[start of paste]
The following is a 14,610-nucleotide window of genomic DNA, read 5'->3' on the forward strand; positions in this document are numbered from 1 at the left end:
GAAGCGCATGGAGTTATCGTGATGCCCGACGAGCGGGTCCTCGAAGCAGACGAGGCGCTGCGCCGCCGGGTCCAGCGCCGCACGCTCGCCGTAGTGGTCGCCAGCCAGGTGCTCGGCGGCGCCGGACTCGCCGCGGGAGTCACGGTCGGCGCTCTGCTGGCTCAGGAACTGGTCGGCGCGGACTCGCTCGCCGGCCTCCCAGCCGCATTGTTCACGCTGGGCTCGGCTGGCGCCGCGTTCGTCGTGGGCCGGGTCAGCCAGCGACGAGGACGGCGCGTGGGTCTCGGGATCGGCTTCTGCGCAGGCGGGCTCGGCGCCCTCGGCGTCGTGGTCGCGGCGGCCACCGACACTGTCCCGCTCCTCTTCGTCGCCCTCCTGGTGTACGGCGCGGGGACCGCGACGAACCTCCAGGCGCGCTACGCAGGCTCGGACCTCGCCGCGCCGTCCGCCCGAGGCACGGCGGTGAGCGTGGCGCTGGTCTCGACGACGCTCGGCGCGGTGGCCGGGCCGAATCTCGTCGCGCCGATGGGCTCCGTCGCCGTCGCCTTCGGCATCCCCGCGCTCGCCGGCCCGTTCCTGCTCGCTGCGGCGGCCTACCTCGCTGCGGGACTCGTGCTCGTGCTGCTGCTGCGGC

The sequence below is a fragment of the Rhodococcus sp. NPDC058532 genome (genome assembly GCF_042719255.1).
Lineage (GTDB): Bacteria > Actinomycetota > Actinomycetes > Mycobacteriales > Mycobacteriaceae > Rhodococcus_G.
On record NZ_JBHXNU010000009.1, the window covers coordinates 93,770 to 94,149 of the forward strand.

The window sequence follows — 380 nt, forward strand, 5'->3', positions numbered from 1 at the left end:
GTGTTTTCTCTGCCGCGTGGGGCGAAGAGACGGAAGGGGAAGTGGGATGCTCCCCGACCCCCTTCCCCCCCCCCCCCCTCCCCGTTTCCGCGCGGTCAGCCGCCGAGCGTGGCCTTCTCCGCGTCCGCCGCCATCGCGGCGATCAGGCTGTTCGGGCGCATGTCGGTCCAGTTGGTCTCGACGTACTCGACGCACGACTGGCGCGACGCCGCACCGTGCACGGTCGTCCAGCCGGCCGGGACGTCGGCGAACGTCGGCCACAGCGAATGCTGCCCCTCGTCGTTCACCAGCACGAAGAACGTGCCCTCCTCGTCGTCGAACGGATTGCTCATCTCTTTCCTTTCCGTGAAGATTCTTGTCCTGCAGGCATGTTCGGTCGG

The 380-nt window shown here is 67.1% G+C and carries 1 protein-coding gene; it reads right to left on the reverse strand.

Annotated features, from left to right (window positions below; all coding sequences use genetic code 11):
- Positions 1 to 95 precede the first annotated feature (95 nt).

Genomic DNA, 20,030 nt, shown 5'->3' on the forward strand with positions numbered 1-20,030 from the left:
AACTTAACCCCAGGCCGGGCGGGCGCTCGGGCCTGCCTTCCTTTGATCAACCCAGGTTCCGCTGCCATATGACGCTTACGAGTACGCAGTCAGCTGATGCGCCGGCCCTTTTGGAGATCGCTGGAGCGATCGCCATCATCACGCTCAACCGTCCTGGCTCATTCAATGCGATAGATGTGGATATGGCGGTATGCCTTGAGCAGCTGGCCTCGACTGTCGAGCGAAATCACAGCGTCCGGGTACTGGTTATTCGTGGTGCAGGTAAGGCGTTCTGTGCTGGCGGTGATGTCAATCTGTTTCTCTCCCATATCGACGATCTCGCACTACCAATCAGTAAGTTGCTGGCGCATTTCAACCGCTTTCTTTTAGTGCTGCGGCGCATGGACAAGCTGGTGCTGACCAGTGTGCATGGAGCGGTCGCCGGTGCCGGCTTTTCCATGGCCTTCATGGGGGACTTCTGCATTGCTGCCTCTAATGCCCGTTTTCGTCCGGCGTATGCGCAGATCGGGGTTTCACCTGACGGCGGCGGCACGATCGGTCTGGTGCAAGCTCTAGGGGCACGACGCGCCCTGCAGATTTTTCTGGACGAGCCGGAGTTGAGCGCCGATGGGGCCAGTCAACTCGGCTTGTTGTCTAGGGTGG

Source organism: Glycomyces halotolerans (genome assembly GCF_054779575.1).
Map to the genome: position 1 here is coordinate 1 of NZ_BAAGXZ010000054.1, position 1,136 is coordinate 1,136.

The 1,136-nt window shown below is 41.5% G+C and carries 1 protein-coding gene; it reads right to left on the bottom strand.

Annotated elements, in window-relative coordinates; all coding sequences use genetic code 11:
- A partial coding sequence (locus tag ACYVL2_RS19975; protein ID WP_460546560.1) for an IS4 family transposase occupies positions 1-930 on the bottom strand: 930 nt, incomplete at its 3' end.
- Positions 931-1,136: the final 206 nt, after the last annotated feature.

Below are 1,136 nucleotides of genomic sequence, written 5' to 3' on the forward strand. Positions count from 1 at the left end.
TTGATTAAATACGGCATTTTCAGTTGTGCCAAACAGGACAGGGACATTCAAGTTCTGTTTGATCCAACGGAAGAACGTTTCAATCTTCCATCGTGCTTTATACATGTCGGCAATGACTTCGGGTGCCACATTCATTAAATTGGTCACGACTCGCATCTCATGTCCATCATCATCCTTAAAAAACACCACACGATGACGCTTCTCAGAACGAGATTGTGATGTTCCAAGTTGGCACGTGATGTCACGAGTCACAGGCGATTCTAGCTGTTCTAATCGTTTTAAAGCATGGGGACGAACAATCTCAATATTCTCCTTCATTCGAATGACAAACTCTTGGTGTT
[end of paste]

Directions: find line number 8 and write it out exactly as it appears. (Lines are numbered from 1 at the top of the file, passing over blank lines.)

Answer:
The 380-nt window shown here is 67.1% G+C and carries 1 protein-coding gene; it reads right to left on the reverse strand.